Seven Things I’ve Done to Improve My Health

Inspired by this post by Caitlin at Fit and Feminist.

1. I found VaginaPagina.

(The link, by the way, is not explicit, though it may not be safe for everyone’s work.)

It’s a community focusing on sexual health and wellness, but it’s also been a really supportive online place for me for the last several years. Among other benefits, it’s a place that’s helped me to become confident in articulating the fuckedupedness of victim blaming, rape, and rape culture — as well as a community that’s helped me become a more assertive medical patient.

2. I’ve become a more assertive medical patient.

I’m sure that what some providers wonder if I don’t mean “pain in the ass,” but I’ve become a lot more active in voicing my health-related concerns. That is, I’ve started bringing with me a symptom/treatment diary with me to medical appointments, so providers could see how endo pain affects my life, which methods I’ve already tried, and the results each has given me. This has helped me become a lot more insistent — and successful — when explaining to providers that: 1) my pain is real and severe; 2) I don’t want to try the same ineffective techniques over and over. Yes, in part, that does mean I’ve played around with some different ineffective techniques, but at least they were more my choice — and I’ve not been traveling in the same pain loop.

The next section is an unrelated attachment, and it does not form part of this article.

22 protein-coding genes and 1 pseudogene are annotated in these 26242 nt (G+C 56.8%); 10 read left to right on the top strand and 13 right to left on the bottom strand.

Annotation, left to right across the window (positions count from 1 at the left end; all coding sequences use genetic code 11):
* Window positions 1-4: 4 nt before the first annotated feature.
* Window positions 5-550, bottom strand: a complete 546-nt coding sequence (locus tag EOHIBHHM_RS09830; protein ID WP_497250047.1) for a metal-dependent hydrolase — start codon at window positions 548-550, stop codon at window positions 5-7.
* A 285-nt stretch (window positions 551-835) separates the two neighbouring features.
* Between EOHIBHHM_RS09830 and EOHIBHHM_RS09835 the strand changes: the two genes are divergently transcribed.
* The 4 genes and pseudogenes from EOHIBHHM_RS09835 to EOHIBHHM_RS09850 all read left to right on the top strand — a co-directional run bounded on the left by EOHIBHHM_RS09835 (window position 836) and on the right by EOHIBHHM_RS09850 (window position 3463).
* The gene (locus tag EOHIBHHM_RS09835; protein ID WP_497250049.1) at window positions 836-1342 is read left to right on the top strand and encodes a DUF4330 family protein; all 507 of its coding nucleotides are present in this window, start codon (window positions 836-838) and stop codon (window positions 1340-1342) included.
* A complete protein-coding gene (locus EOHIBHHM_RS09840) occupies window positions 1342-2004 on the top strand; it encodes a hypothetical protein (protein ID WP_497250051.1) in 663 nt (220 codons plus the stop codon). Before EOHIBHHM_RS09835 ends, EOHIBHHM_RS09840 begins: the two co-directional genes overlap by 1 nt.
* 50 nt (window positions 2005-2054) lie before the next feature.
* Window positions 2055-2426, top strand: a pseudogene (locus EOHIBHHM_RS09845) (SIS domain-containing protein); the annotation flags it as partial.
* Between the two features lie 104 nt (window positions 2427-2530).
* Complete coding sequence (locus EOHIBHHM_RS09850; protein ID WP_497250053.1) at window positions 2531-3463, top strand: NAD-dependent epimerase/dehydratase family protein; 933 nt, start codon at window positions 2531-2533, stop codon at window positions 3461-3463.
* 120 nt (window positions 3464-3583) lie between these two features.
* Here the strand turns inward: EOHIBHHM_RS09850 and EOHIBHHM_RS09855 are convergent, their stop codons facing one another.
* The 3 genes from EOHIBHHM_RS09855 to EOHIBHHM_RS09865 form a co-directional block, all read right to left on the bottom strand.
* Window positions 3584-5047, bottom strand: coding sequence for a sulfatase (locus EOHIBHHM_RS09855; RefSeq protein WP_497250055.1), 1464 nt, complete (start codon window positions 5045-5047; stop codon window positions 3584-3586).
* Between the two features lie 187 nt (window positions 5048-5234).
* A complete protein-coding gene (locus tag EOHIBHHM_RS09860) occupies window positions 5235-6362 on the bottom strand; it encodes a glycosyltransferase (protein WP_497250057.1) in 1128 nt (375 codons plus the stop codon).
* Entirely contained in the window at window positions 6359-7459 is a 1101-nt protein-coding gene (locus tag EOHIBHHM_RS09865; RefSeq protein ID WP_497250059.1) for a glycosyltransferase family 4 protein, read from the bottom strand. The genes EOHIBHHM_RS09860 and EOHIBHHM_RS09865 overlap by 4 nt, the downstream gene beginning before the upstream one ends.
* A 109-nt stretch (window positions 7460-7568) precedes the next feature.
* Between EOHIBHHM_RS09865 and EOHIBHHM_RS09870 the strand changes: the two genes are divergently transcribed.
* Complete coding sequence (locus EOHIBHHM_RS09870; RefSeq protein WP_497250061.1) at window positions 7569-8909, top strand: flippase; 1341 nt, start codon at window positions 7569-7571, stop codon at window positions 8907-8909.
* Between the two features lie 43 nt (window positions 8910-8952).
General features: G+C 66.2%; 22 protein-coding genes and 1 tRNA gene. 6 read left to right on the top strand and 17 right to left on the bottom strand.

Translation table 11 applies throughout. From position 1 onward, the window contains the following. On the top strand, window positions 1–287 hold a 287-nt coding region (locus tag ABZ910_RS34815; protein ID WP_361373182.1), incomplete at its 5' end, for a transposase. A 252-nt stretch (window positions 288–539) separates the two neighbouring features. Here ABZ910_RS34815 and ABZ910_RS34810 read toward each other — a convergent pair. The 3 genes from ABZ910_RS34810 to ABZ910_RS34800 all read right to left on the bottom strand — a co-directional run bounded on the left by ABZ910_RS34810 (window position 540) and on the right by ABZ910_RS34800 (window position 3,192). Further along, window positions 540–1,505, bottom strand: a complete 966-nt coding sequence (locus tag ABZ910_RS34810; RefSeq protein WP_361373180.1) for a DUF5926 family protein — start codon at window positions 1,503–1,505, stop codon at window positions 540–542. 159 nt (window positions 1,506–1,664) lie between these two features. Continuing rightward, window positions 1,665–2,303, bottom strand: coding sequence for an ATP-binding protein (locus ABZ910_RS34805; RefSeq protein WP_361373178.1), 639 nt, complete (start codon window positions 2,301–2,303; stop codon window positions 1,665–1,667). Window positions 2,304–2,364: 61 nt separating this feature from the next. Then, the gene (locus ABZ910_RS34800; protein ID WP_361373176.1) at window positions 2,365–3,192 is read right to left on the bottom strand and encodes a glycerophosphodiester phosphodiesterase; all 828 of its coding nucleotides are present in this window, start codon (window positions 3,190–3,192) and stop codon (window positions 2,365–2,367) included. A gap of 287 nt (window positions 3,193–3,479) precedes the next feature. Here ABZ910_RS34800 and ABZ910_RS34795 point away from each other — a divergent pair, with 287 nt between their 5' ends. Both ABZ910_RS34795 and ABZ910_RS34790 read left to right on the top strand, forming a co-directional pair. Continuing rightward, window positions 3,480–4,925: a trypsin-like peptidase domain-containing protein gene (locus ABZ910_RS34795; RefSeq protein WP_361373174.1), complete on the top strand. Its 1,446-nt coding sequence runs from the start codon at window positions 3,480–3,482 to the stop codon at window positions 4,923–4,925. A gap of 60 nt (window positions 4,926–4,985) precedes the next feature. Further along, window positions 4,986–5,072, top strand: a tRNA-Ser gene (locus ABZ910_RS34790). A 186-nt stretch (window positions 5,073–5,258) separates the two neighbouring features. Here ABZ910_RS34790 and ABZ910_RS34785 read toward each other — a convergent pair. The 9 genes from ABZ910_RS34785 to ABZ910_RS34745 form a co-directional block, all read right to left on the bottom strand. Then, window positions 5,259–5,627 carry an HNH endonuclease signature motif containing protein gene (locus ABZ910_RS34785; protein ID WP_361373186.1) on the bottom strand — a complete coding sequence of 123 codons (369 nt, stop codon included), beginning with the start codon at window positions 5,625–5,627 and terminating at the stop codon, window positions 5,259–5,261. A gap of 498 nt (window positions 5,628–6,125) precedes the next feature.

3. I found (more) effective pain medication.

It still has its issues with functionality, and it pisses me off to no end how people get all alarmist anytime I mention my love for my opiate prescription. When it’s that or fighting the immediate urge to gouge out my uterus with a grapefruit spoon, the narcotics are fucking better for my health.

4. Yoga.

It makes the list both for helping me manage PTSD and physical pain, as well as a path to more general physical fitness. Super bonus points since it lets me multi-task, which means I’m more likely to: a) it it into my schedule; b) appropriately modify for various physical and mental health goals and needs. Which means it is something I can stick with.

5. I turned off the TV and put down the ladymags.